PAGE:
Asit Sharma: Yes. If anything, it raised more questions. Well, let’s move on to financials and just make a few big picture observations. Interactive hardware revenue is the lion’s share of this company’s topline. It’s 87 percent of total revenue, 54 percent is generated from retail partners, think Amazon, Best Buy, Dick’s, Costco, etc. They’ve got a good direct-to-consumer component that’s 44 percent of the business. This interactive hardware piece has grown 108 percent year-over-year. Before COVID, it was growing at a rate of 16 percent year-over-year. But it’s only got a gross margin of 35 percent, while that’s up from 26 percent in 2019. For anyone who’s been listening for the past year or so, I have a thumbnail that I will point you to for any kind of manufacturing and then you can smooth it there based on the sector or industry. But start with a 50 percent plus gross margin. If you’re manufacturing any kind of widget, you are usually doing, OK when you consider your fixed expenses. That’s a bit of a slim margin. Subscription revenue from iFit makes up the remaining 13 percent of revenue. As you might expect, that subscription revenue is growing very quickly and it’s highly profitable. The subscription revenue grew 85 percent year-over-year in the most recent year. It was also growing pretty briskly. Vis-a-vis that interactive hardware before COVID grew 65 percent year-over-year at the year before COVID. Gross margin in this business is about 87 percent, which I really liked. Emily, what are your observations about these margins?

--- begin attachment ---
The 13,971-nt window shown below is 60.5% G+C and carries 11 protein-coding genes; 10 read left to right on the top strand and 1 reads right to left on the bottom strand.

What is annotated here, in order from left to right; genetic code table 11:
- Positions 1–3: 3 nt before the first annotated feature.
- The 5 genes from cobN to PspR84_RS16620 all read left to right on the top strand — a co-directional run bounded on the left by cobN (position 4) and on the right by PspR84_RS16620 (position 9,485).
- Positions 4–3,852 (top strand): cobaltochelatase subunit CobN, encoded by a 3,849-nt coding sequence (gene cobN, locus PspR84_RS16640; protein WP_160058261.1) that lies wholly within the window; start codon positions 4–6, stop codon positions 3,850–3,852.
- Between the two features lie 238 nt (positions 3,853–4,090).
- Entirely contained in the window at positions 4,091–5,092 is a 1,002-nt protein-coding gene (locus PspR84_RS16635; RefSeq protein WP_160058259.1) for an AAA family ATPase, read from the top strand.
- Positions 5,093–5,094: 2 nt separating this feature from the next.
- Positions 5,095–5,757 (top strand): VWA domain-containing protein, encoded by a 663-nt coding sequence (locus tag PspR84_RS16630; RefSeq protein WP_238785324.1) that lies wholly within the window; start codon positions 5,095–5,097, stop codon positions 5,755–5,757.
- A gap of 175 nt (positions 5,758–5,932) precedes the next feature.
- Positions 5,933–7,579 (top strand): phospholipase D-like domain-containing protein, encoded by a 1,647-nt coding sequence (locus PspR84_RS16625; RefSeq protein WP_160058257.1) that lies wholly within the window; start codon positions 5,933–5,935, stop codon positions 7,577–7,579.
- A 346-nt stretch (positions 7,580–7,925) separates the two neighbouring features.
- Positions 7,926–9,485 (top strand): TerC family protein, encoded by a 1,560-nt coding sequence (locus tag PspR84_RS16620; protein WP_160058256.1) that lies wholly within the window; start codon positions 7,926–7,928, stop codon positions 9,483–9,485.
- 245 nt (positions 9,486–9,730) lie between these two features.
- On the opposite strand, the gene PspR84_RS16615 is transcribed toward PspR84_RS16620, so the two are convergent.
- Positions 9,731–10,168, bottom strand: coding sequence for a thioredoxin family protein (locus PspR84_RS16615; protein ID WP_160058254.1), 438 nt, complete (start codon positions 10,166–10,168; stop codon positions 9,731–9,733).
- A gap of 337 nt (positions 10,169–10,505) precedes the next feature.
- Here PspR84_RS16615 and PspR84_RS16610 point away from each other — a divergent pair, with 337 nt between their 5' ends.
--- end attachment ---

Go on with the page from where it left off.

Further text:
Emily Flippen: While you would just think that as more revenue come from subscription revenue, which is higher margin, as well as general improvements in both gross margins on the hardware side and the subscription side, that this business, if not being profitable, would at least have a declining net loss as a percentage of revenue. But in reality, it’s actually the opposite. Operating losses, their percentage of revenue grew from 3 percent in 2019 to over 7 percent in 2021. This is just because of how much money they are funneling into sales and marketing expenses. That was up more than 120 percent year-over-year. They’re really saying, we’re not looking at cash right now. Again, they’re not even operating cash flow positive this year because they are spending so much money trying to compete with other, I should say, competitors in the market. Peloton is just one of these competitors. It’s probably the most formidable. But since iFit has product lines that range in the price of a few $100 to a few $1,000, not only are they competing with Peloton at the high-end, but they’re competing with cheaper brands at the low-end as well. They’re all across the spectrum here. I do wish that I had seen these margins getting better with time. Although I guess I can understand the mentality of if you really believe that the value of your customers so high, that it’s worth it to spend a ton of cash on marketing to pull them into the ecosystem early, then I can buy on. We’ll get to this, but I just don’t see that leverage in their numbers as it exists today.